The only large industry in Guyana that results in production application elsewhere in the economy is GuySuCo. Sugarcane makes molasses that also gives rum, world class ones at that. GuySuCo also provides a public good known as drainage. Sugarcane can also give biomass for cogeneration. In the right scale, sugarcane could also be used for sweets and ethanol. While these are all old technologies, they still require a certain degree of ingenuity, industrial activity and planning to link them all up across an economy. The misunderstood free market would not get it done. Management will.

Another way to think about structure is to consider how much Guyana’s exports rise as the income of trading partners increases by 1 per cent. The country wants to be in a position in which a 1 per cent increase in the incomes of people living in our export markets will generate a more than 1 per cent rise in Guyana’s exports. This is one way to secure a stable economy in the future.

On the other hand, we can expect that the new oil revenues will result in an increase in average Guyanese income. The increase will likely not be shared equitably, but on average we can expect incomes to rise. Therefore, we want to be aware of how much will Guyana’s imports grow for every 1 per cent rise in average income. If this higher income induces a more than proportionate increase in imports, we can expect trouble. In other words, if higher incomes mean the country will move from consuming bora and catahar to broccoli and Brussel sprouts or from Banks beer to expensive French cognac, you can expect that Guyana will be knocking at the IMF’s door around 2030.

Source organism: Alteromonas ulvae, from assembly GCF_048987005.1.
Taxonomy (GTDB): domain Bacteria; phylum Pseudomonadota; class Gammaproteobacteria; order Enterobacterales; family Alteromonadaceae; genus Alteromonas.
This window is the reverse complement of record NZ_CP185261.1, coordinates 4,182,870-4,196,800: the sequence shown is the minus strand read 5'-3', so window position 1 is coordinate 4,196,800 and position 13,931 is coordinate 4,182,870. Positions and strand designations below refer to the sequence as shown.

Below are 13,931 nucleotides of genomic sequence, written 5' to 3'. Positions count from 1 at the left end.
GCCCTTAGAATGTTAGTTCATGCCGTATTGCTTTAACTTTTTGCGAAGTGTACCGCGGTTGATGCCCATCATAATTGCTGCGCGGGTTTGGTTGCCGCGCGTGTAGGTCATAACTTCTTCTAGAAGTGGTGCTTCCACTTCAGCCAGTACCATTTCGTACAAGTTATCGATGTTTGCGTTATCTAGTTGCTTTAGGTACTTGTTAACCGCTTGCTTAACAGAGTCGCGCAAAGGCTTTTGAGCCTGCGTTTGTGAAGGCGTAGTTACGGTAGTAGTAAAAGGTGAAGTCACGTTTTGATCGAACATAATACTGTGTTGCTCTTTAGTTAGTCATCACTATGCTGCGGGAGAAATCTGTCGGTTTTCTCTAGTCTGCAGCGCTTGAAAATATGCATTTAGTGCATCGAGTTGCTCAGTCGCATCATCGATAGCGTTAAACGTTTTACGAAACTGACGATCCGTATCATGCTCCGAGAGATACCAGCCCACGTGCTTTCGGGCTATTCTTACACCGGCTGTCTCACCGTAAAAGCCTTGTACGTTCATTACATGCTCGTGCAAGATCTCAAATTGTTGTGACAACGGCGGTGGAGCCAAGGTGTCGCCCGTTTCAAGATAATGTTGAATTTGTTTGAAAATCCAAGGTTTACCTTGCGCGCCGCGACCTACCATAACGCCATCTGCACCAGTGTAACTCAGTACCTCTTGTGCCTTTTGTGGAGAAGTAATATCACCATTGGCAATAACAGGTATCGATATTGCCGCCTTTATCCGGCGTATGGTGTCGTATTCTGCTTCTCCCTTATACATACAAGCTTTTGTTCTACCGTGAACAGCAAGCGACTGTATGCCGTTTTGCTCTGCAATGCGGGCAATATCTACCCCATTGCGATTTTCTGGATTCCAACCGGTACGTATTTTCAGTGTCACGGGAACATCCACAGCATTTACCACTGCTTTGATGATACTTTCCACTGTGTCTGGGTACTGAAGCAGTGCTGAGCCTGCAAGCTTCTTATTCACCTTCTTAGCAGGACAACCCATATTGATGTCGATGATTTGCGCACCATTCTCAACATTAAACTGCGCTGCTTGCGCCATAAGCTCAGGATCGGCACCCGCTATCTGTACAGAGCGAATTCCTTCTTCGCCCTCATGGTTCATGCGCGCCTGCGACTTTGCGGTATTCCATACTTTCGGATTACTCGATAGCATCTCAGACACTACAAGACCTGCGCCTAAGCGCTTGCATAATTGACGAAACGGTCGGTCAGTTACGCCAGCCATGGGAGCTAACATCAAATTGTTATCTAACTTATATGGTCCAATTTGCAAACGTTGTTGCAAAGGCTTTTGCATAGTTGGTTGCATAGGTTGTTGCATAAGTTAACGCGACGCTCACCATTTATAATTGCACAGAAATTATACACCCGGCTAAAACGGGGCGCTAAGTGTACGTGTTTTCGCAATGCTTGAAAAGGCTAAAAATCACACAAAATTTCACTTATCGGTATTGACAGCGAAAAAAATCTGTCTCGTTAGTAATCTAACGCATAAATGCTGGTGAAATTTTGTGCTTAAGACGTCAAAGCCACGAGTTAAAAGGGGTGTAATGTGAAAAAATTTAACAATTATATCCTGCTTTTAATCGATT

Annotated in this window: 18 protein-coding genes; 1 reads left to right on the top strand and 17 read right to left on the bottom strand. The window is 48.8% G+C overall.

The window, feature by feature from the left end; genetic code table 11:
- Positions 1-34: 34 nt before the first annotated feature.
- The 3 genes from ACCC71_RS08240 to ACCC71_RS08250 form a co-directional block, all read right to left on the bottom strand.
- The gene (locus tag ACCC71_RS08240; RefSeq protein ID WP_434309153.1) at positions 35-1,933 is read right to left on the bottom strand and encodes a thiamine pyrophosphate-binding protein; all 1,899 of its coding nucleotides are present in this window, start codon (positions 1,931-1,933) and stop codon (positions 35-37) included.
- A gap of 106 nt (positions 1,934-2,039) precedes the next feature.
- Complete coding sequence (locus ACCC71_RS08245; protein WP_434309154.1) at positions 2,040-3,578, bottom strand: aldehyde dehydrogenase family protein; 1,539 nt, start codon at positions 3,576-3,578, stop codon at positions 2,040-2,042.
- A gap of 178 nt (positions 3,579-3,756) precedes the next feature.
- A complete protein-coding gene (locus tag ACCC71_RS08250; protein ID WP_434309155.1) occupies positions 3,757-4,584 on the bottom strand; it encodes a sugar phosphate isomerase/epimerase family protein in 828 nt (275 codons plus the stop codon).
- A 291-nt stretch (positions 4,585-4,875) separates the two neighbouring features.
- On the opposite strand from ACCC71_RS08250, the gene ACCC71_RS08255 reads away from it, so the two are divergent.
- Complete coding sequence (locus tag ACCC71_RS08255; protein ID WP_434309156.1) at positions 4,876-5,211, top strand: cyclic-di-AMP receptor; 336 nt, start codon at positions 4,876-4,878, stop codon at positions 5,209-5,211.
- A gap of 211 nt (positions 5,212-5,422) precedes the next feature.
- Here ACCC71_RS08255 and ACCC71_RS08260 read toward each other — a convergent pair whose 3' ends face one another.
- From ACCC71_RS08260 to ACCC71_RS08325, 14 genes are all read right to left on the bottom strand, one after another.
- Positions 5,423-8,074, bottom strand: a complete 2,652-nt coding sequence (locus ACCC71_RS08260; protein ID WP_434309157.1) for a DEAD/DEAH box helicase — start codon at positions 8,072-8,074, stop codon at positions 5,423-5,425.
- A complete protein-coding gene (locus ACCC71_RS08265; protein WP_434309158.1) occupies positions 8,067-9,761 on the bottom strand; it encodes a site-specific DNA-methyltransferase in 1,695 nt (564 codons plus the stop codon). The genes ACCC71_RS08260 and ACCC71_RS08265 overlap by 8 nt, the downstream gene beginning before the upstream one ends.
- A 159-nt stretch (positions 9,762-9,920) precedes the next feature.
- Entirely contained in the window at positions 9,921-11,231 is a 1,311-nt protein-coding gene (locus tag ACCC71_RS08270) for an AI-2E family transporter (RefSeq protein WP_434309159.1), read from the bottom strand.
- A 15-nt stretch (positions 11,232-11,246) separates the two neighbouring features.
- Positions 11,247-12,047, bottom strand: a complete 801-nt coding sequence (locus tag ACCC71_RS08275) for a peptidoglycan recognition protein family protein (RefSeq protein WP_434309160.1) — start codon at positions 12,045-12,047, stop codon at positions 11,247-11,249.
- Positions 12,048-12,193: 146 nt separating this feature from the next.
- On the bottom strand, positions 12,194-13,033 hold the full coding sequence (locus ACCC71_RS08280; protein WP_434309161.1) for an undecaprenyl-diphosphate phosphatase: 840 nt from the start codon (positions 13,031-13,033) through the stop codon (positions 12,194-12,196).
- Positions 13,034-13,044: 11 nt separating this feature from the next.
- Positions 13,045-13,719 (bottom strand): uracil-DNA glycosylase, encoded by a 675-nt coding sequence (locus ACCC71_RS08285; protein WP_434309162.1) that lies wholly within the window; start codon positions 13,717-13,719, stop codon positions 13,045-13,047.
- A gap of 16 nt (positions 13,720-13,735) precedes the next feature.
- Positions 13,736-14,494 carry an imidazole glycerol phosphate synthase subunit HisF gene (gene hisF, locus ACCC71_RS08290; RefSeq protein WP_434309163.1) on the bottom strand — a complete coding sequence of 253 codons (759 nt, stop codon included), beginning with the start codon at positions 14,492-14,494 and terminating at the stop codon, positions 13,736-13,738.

The point I am making is the structure of production matters for the export and import composition and how likely the country will steer clear of balance of payments problems. The goods Guyana presently exports are not high income elasticity products, meaning exports do not grow faster than the incomes of foreign countries. However, over the long term, Guyana’s imports grow faster than the growth of Guyanese income. This is mainly because the country imports energy-based products such as oils and gas and chemicals. Crude oil incidentally has a lower income elasticity than the downstream derivatives such as jet fuels, gasoline, lubricants, asphalt, LPG, etc.

From 2020 Guyana will be exporting crude oil and importing relatively high income elasticity downstream derivatives such as those listed above. The country cannot escape this initial condition or adverse structure immediately. One private investor indicated that a micro refinery can be built for US$100 million. Although I remain sceptical that it can be done with US$100 million, I wish private enterprise would get into downstream production as soon as possible. With proper management, structural change that secures stable and sustained growth without balance of payments crises is possible.

It will not occur overnight and an astute government will have to direct structural change. A developmental civil service will be needed because the free market does not exist in reality, only in one chapter of all microeconomics textbooks. If ExxonMobil indeed scales up production to 500,000 barrels per day, Guyana will realize US$150 million per year in royalty, assuming US$50 a barrel. However, the mysterious average cost number adds much uncertainty to expected revenues from profit share. I will address this in a later column. Suffice to say, a scaling up to 500,000 per day will provide enough revenues for a comprehensive renewable energy industrial strategy. The newly announced Department of Energy will only be responsible for energy derived from fossil fuel.

Comments: tkhemraj@ncf.edu